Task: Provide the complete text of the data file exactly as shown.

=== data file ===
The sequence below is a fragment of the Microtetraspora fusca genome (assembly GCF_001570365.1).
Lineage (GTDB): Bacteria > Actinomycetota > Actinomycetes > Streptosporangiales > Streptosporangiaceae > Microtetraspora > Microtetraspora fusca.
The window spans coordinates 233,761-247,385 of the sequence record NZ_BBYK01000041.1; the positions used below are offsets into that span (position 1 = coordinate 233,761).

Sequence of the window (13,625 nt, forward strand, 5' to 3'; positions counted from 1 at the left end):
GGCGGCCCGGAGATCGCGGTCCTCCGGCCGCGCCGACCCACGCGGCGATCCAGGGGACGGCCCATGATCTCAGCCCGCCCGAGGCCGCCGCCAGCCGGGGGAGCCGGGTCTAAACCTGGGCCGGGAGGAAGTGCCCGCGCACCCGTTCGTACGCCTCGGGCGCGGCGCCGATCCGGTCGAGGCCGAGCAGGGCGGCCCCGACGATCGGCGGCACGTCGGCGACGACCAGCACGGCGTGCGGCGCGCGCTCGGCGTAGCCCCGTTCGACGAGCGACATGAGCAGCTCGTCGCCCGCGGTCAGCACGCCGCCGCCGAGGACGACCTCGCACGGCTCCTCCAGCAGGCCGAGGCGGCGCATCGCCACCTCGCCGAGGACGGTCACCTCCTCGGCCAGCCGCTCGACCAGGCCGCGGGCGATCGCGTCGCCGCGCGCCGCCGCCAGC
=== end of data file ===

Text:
The sequence below is a fragment of the Microtetraspora fusca genome (assembly GCF_001570365.1).
Lineage (GTDB): Bacteria > Actinomycetota > Actinomycetes > Streptosporangiales > Streptosporangiaceae > Microtetraspora > Microtetraspora fusca.
The window spans coordinates 233,761-247,385 of the sequence record NZ_BBYK01000041.1; the positions used below are offsets into that span (position 1 = coordinate 233,761).

Sequence of the window (13,625 nt, forward strand, 5' to 3'; positions counted from 1 at the left end):
GGCGGCCCGGAGATCGCGGTCCTCCGGCCGCGCCGACCCACGCGGCGATCCAGGGGACGGCCCATGATCTCAGCCCGCCCGAGGCCGCCGCCAGCCGGGGGAGCCGGGTCTAAACCTGGGCCGGGAGGAAGTGCCCGCGCACCCGTTCGTACGCCTCGGGCGCGGCGCCGATCCGGTCGAGGCCGAGCAGGGCGGCCCCGACGATCGGCGGCACGTCGGCGACGACCAGCACGGCGTGCGGCGCGCGCTCGGCGTAGCCCCGTTCGACGAGCGACATGAGCAGCTCGTCGCCCGCGGTCAGCACGCCGCCGCCGAGGACGACCTCGCACGGCTCCTCCAGCAGGCCGAGGCGGCGCATCGCCACCTCGCCGAGGACGGTCACCTCCTCGGCCAGCCGCTCGACCAGGCCGCGGGCGATCGCGTCGCCGCGCGCCGCCGCCAGC